# Battle of Heavyweights: Round 5

Round 5 begins now! In this post, the goal is to understand the results of each function when no matching rows are found. That is, when the lookup value is not found in the data table. Do the functions return an error? The closest match? 0? Well, that is why we are here, so let’s find out.

## Round 5

Let’s say we are trying to do a bank reconciliation. To do this, we start by getting a list of checks from our check register:

Next, we grab a list of checks that have cleared the bank (Table1):

Our goal is to write a formula to retrieve the amount of the checks that have cleared the bank.

Let’s try them one at a time, starting with VLOOKUP.

## VLOOKUP

We start with VLOOKUP (TRUE), and write the following formula into C8:

=VLOOKUP(B8, Table1, 2, TRUE)

We fill the formula down, and hmmm:

Even though check 102 does NOT appear in the bank list (Table1), the formula returns 391, which is the same value as check 101. Why is this? It is because we instructed VLOOKUP to perform a range lookup when we used TRUE for the 4th argument. This was discussed in a previous post. So, when we use VLOOKUP TRUE, it returns a result by performing a range lookup.

Since this isn’t what we want here, we’ll use FALSE to tell VLOOKUP to perform an exact match. We update our formula as follows:

=VLOOKUP(B8, Table1, 2, FALSE)

And fill the updated version down:

Interesting. It returns #N/A when no matching value is found. This let’s us know that the check number is not found in the bank activity, which is good. But, what is also interesting is that the Total formula also returns #N/A. Why? Because any formulas that depend on the range inherit the error … meaning … the error trickles down to any other formulas that reference cells with the error.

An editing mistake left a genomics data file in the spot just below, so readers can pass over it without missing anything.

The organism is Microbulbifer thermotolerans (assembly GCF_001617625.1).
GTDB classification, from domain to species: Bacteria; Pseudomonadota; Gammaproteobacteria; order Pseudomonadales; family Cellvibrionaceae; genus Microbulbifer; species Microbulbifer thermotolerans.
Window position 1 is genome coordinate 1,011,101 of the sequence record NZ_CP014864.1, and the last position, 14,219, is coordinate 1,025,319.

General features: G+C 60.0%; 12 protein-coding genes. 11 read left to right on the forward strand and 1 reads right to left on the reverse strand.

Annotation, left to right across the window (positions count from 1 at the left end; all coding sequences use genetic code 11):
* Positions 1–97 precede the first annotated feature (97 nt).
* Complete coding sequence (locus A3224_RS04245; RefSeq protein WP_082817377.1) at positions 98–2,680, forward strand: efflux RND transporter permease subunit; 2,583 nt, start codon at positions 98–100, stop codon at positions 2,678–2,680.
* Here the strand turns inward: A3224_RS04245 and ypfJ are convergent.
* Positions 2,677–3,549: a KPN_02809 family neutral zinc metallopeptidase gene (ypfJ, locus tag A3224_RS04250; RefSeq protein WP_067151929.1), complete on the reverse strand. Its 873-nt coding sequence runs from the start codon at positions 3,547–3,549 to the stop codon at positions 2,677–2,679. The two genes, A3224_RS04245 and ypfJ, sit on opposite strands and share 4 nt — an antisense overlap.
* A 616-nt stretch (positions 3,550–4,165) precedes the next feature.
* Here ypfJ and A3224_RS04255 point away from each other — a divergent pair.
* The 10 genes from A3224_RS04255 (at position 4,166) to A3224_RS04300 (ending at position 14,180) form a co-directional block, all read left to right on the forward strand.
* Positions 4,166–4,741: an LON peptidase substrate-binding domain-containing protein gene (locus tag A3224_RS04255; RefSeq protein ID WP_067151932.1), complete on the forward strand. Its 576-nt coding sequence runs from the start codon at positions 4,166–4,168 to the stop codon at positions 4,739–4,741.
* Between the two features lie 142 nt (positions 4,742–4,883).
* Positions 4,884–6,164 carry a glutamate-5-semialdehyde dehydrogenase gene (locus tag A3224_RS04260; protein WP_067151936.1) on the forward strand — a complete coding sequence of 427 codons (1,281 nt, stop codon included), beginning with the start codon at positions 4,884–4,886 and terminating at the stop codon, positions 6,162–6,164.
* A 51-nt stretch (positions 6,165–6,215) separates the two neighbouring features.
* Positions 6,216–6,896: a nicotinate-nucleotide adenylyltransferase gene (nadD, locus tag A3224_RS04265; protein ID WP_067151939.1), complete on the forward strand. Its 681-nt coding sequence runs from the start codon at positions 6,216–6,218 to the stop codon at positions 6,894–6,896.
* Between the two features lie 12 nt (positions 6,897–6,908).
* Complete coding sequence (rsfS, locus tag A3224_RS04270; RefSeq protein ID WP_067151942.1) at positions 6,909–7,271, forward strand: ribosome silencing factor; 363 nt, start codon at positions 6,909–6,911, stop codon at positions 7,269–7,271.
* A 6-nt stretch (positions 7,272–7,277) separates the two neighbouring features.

So, VLOOKUP FALSE returns #N/A when no matching values are found.

Now, what about SUMIFS?

## SUMIFS

We write the following formula into D8:

=SUMIFS(Table1[Amount],Table1[CkNum],B8)

And fill the formula down:

Interesting! SUMIFS returns 0 when no matching rows are found. This means that the Total formula works, and any other formulas that depend on the range work.

So, SUMIFS returns 0 when no matches are found.

## Analysis

So, let’s recap what we discovered in this round:

**When no matching rows are found, VLOOKUP TRUE perform a range lookup, VLOOKUP FALSE returns #N/A, and SUMIFS returns 0**

So, who wins the round? Well, let’s ask ourselves the question … in practice, which function would we use? The answer is really: it depends.

It depends on what we are working on. For example, if we are performing a list comparison, and want to know for sure that a value does or does not appear on the related list, we need to use VLOOKUP FALSE. We can’t rely on the results of SUMIFS because it would return 0 when the item is not found AND if the sum of all matching rows is 0 (for example, if you add a row with 100 to another row with -100, the net is 0). We can’t distinguish between these two results.

But, if we aren’t performing a list comparison, and want to avoid an error trickling down throughout dependent formulas, we could use SUMIFS.

So, once again, who won? I’d have to say it is a draw. It really just depends on the workbook.

So, both receive 10 pts!

Updated scoreboard …

Updated stats …

Alright, we’ll see you in the next round!

*Note: we could use IFERROR with VLOOKUP to replace #N/A with 0 like this: =IFERROR(VLOOKUP(…),0)*

Sample file: Round5.xlsx

### Excel is not what it used to be.

You need the **Excel Proficiency Roadmap** now. Includes 6 steps for a successful journey, 3 things to avoid, and weekly Excel tips.

### Want to learn Excel?

Our training programs start at $29 and will help you learn Excel quickly.